Mississippi Gov. Haley Barbour (R) on Tuesday sought to tamp down criticism of his comments on growing up during the civil rights era.
In a lengthy profile published Monday, Barbour was quoted as saying he doesn't remember the civil rights era being "that bad" and praised a controversial "Citizens Council" in his hometown of Yazoo City, Miss., that he said helped keep away the Ku Klux Klan.
Liberal blogs and the Democratic National Committee ripped Barbour, a potential 2012 presidential candidate, for his comments, saying he is no longer qualified to run for the nation's highest office.
Barbour released a statement Tuesday saying the time period was a "difficult and painful era for Mississippi."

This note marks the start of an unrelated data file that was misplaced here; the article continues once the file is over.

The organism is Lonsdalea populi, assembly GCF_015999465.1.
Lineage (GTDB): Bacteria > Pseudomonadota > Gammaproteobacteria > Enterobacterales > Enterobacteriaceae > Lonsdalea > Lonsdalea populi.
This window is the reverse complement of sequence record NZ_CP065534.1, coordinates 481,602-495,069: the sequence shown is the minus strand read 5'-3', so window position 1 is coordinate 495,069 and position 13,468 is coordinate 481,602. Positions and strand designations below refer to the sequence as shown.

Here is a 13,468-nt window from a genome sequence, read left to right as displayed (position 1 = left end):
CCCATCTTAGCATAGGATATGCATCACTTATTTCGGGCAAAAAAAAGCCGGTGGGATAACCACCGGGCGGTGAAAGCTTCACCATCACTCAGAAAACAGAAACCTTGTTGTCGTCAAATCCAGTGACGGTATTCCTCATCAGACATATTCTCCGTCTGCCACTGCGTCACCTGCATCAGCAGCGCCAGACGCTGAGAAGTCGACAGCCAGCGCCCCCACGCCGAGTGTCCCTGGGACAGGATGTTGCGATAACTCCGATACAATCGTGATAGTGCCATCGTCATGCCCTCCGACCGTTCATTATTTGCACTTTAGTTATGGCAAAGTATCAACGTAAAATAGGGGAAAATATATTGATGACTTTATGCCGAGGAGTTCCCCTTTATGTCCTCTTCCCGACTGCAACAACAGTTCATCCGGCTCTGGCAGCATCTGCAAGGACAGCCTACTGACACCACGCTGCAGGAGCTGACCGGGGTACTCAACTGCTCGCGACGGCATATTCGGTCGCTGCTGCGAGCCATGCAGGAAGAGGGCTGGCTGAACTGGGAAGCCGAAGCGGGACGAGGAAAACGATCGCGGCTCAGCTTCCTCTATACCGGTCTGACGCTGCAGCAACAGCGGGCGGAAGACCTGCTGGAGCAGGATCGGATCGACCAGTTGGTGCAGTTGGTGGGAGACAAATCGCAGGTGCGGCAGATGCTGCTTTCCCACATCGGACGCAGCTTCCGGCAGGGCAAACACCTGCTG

"It was a difficult and painful era for Mississippi, the rest of the country, and especially African-Americans who were persecuted in that time," he said.
In particular, Barbour received scrutiny for his praise of the Citizens Council, which was filled with segregationist whites. In his statement, the governor called the councils and segregation "totally indefensible."
"When asked why my hometown in Mississippi did not suffer the same racial violence when I was a young man that accompanied other towns' integration efforts, I accurately said the community leadership wouldn't tolerate it and helped prevent violence there," he explained.
"My point was my town
rejected the Ku Klux Klan, but nobody should construe that to mean I
think the town leadership were saints, either. Their vehicle, called the
'Citizens Council,' is totally indefensible, as is segregation," he added.
Barbour has been widely praised for his term as chairman of the Republican
Governors Association this past election cycle.
The GOP picked up six governors seats and the majority of the nation's governorships. The former Republican National Committee chairman was also praised for his fundraising prowess.